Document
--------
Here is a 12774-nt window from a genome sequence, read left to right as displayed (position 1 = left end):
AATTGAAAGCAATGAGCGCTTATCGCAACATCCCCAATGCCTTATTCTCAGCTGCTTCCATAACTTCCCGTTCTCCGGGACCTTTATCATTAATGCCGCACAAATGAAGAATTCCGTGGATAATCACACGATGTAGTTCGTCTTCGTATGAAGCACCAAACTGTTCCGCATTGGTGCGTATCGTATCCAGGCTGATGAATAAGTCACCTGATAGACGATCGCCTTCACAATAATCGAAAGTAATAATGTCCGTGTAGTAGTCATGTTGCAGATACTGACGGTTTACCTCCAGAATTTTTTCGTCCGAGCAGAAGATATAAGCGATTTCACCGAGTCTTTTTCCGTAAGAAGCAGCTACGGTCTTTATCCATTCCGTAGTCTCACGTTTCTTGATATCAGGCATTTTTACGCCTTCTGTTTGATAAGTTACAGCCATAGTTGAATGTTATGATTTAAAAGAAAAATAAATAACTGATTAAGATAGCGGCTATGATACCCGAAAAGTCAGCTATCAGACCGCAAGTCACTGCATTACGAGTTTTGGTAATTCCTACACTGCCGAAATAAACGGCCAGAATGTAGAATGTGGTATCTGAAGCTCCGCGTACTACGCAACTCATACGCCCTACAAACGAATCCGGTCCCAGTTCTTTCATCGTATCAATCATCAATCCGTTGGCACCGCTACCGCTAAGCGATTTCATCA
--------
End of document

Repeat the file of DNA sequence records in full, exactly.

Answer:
Here is a 12774-nt window from a genome sequence, read left to right as displayed (position 1 = left end):
AATTGAAAGCAATGAGCGCTTATCGCAACATCCCCAATGCCTTATTCTCAGCTGCTTCCATAACTTCCCGTTCTCCGGGACCTTTATCATTAATGCCGCACAAATGAAGAATTCCGTGGATAATCACACGATGTAGTTCGTCTTCGTATGAAGCACCAAACTGTTCCGCATTGGTGCGTATCGTATCCAGGCTGATGAATAAGTCACCTGATAGACGATCGCCTTCACAATAATCGAAAGTAATAATGTCCGTGTAGTAGTCATGTTGCAGATACTGACGGTTTACCTCCAGAATTTTTTCGTCCGAGCAGAAGATATAAGCGATTTCACCGAGTCTTTTTCCGTAAGAAGCAGCTACGGTCTTTATCCATTCCGTAGTCTCACGTTTCTTGATATCAGGCATTTTTACGCCTTCTGTTTGATAAGTTACAGCCATAGTTGAATGTTATGATTTAAAAGAAAAATAAATAACTGATTAAGATAGCGGCTATGATACCCGAAAAGTCAGCTATCAGACCGCAAGTCACTGCATTACGAGTTTTGGTAATTCCTACACTGCCGAAATAAACGGCCAGAATGTAGAATGTGGTATCTGAAGCTCCGCGTACTACGCAACTCATACGCCCTACAAACGAATCCGGTCCCAGTTCTTTCATCGTATCAATCATCAATCCGTTGGCACCGCTACCGCTAAGCGATTTCATCA